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Riot says smurfing in League of Legends "ruins the game," to be fixed

Riot took to Twitter to address how the past two competitive seasons have seemed to be a slower climb than ever before for many players. 

"This is intentional. We really don’t want players creating alt accounts just to blow through the climb. We encourage players to stay on their mains. Smurfing ruins the game experience for others," Riot tweeted

Smurfing, a practice in which a highly ranked player creates a new account to easily get wins off of less experienced players, has always been a major concern in League of Legends. While Riot is hoping that a slower climb and wins having less impact on your rank will deter smurfs from wasting their time grinding, the League of Legends community largely feels that this solution is concerning. 

While smurfs may end up making less low-level accounts because of the slow grind ahead of them, the difficult climb may also deter regular players from attempting the grind as well. 

"Good job, man. So instead of ruining the game for 25-30 games in low elo, we ruin it 70-80 now. You are just so smart," one sarcastic follower tweeted back. 

Another League of Legends player noted that you "have to go 70-0 to get diamond 4." Meanwhile, someone ranked diamond last season "can go five wins, 50 losses and still be diamond." They suggested Riot "hard reset the elo" to ensure everyone who got "boosted" in the past was set to their real elo again.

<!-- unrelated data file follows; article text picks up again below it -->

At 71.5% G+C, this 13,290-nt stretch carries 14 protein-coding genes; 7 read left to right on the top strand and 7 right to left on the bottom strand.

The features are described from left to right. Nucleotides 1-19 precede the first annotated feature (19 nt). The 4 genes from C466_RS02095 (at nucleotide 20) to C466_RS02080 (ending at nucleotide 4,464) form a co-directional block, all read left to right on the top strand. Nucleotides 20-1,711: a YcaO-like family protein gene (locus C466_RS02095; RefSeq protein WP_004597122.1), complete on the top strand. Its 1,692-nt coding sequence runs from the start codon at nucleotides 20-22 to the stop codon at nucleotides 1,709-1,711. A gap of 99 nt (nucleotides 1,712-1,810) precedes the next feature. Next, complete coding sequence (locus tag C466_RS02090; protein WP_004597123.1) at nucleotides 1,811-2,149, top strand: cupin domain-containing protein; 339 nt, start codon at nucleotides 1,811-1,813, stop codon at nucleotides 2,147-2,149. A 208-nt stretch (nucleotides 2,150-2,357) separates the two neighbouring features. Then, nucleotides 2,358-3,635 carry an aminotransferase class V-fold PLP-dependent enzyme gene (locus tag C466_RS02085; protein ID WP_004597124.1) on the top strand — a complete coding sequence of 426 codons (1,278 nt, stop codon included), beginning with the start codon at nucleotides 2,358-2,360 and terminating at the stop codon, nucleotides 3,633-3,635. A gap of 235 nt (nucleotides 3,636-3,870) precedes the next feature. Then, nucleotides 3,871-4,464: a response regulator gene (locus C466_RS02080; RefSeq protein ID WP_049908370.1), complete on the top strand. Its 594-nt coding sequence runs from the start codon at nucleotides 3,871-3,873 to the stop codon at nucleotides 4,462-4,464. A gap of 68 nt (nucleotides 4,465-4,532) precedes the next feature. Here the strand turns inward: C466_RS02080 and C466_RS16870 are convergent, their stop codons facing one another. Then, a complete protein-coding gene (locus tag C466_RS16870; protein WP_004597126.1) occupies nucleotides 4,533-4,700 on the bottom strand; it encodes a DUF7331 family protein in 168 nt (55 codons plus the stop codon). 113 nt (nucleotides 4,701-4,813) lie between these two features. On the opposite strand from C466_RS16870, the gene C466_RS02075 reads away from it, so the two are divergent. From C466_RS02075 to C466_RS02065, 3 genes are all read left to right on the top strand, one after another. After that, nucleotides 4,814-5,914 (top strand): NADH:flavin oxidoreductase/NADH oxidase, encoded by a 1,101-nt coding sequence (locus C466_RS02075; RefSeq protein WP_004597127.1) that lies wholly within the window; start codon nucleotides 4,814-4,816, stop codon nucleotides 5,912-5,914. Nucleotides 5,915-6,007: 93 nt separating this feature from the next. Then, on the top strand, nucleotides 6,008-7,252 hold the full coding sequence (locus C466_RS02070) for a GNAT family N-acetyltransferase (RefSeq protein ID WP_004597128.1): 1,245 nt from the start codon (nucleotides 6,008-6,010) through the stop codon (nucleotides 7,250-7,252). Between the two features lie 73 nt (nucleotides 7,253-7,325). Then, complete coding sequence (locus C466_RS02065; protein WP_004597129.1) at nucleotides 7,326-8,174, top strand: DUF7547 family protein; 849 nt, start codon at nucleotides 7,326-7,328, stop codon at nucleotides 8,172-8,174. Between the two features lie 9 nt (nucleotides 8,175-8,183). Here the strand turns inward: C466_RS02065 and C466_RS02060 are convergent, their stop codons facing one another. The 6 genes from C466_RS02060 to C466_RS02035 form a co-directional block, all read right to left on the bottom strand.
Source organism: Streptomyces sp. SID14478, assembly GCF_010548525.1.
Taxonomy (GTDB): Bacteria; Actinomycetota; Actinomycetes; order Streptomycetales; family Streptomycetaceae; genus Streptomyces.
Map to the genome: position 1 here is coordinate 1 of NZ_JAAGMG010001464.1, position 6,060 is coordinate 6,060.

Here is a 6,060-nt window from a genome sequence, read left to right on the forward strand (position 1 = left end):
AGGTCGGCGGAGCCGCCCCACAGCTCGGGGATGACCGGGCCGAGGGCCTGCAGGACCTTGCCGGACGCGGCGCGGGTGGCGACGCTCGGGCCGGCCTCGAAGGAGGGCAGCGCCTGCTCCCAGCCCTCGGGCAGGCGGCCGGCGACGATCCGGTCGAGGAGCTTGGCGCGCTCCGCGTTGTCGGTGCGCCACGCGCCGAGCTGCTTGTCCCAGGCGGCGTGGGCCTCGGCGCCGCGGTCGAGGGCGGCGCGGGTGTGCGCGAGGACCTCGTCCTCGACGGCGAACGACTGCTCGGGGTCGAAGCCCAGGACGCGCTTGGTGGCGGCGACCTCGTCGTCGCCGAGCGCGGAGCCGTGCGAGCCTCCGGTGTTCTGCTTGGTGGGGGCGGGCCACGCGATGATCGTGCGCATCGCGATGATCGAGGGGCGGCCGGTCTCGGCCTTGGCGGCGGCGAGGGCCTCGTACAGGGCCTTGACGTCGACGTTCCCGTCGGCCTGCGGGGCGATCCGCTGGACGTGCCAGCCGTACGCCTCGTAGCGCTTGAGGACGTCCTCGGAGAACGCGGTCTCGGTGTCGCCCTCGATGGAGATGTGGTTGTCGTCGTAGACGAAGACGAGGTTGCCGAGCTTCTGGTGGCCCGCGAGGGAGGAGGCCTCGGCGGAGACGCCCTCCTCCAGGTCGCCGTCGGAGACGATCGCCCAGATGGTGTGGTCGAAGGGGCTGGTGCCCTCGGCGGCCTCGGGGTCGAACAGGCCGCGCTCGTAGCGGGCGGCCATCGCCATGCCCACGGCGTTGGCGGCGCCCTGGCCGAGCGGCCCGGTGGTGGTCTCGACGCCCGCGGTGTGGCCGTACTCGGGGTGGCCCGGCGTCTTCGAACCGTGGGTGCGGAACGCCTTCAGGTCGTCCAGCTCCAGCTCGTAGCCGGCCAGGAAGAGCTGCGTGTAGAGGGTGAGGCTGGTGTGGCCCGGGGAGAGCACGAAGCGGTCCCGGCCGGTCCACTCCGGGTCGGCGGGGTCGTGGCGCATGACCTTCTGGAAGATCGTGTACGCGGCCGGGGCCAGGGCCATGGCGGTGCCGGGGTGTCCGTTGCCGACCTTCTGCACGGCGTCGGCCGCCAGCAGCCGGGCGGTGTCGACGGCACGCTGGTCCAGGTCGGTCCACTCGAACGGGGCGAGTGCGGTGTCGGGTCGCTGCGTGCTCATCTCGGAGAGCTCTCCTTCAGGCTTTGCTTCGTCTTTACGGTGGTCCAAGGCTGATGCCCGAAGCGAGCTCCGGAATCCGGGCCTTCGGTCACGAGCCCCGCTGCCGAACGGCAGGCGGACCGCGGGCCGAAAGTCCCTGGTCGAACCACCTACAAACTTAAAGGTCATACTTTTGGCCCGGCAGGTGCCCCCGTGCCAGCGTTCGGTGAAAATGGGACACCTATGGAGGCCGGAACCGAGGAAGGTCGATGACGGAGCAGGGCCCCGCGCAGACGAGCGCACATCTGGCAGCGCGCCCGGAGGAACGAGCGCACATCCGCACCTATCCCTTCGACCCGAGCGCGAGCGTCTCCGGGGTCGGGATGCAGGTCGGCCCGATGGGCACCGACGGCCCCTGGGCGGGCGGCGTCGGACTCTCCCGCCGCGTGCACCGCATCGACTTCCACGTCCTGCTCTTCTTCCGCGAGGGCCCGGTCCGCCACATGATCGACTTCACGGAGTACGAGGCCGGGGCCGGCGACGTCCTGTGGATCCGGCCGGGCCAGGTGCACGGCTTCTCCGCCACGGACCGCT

"You guys trolling or what? How on earth is this a good system?" another Twitter user ranted. 

LoL players upset by smurfs and the ranked grind

While a few followers responded that gamers will complain no matter what, it seems that the majority of the League of Legends community is genuinely in agreement that the slow climb is a bad approach to solving the game's smurfing issue. 

That's possibly why Valve took the opposite approach to smurfing when it came to Dota 2 last year. While Riot focused on the players taking advantage of the quick ranking system, Valve seemed more concerned with their ranking system being too slow, so they sped it up. 

"The system searches for players that frequently perform significantly above their current skill bracket, and applies an MMR increase to those players until they’ve reached a skill bracket where they’re no longer over-performing,” Valve said in September. 

On top of that, Valve started using phone numbers to verify accounts. This ensures that each account belongs to a unqiue user. They also require players to log 100 hours on Dota 2 before they can even join a ranked game. These changes have cut down on smurf accounts significantly, and they might be something Riot could learn from.

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